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China's No. 2 to discuss food aid with N.K. officials

All Headlines 12:11 June 12, 2008

SHENYANG, June 12 (Yonhap) - Chinese Vice President Xi Jinping will discuss his government's plan to provide food aid to North Korea when he visits the famine-stricken country next week, diplomatic sources here said Thursday.

Xi, who concurrently serves as a member of the Standing Committee of the Political Bureau of the Chinese Communist Party Central Committee, is scheduled to make a three-day trip to the North starting next Tuesday.

"China's food assistance to North Korea tops pending issues between the two countries," the sources said. "Xi makes the visit in his capacity as a member of the new Chinese Communist Party leadership launched in October, but we understand he would discuss the volume and timing of China's food assistance to North Korea during the visit," they said.

Aid groups say North Korea faces one of the worst food shortages in its history because of flooding last year combined with rising grain prices and reduced foreign handouts. The U.N. Food and Agricultural Organization has said the North's shortfall for this year will reach 1.66 million tons.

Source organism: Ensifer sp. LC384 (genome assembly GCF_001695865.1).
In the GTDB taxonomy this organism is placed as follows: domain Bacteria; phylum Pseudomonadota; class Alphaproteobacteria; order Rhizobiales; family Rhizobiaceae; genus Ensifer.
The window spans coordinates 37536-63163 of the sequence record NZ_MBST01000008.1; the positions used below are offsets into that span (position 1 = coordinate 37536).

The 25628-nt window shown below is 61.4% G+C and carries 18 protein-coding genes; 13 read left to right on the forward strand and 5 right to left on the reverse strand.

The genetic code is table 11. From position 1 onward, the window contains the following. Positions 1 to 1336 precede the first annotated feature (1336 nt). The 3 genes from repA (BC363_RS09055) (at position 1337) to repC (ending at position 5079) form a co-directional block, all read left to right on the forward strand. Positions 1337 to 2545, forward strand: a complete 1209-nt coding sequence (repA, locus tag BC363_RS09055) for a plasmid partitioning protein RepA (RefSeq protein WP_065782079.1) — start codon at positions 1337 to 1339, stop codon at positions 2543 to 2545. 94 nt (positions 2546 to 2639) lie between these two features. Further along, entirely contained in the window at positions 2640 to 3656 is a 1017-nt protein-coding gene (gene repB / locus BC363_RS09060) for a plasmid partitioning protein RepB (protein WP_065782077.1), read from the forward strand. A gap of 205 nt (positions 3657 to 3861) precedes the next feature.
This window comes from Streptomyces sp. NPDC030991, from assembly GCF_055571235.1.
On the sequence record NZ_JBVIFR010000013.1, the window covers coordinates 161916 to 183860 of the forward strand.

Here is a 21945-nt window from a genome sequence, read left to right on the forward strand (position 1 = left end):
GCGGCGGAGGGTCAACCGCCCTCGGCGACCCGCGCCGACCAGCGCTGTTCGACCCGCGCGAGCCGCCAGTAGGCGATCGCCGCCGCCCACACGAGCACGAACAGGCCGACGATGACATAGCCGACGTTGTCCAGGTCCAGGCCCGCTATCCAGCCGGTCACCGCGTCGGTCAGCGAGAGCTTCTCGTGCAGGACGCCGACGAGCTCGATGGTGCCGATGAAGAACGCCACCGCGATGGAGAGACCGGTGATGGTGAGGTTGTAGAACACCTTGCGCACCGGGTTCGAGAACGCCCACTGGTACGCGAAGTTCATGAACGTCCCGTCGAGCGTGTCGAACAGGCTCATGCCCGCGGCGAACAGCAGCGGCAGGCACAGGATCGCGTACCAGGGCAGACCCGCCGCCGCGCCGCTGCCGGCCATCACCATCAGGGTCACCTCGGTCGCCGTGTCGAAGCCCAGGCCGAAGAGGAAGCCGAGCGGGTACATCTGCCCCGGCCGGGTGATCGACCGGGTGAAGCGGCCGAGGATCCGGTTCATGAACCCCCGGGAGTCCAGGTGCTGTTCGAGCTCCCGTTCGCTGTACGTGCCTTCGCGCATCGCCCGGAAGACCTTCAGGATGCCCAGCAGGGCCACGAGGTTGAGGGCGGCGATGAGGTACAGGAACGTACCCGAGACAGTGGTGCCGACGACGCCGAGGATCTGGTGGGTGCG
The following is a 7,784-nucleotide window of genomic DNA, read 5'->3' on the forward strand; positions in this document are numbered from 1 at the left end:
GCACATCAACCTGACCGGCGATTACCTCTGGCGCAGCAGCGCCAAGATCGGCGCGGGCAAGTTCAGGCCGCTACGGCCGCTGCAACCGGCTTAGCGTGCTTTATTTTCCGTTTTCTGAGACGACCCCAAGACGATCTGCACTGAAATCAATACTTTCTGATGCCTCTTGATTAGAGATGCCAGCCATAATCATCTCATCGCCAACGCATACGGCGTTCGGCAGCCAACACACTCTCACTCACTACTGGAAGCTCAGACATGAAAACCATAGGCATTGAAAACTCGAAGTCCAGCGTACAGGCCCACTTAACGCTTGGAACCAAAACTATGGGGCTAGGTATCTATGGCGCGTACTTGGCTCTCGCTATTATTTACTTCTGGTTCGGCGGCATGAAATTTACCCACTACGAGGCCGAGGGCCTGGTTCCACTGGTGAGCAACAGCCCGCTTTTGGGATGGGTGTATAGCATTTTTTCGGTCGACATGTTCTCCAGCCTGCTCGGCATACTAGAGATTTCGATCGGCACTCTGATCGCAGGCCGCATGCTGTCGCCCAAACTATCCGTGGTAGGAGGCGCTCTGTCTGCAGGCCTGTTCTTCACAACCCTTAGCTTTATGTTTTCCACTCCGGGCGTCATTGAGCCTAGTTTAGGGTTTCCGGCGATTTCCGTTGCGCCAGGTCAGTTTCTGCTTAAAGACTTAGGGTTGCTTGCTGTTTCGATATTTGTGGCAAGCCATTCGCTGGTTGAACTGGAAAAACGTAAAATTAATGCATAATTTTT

The United States pledged to send 500,000 tons of food aid in the next year to help prevent impoverished North Koreans from dying of starvation.

One source says the Chinese government has been watching the food situation in the North closely since March to decide when to provide food assistance.

China, a staunch communist ally of North Korea, has annually provided 100,000 tons to 150,000 tons of cereals in humanitarian aid to the North under an economic cooperation agreement between the two countries.

No Chinese food assistance has been made this year, however, as the country began to strictly control food exports due to rising domestic demand and soaring global food prices since the start of this year.

Beijing has recently softened the restriction, allocating 100,000 tons of overseas food exports to North Korea at the strong request from Pyongyang in addition to 50,000 tons initially set early this year, the sources said.

A source well informed on North Korea in Beijing said China's plan to provide aid to the North appears prompted by the U.S. decision to send massive food aid.

North Korea is part of Xi's planned Asian trip that will also take him to Mongolia, Qatar and Yemen, according to other diplomatic sources.
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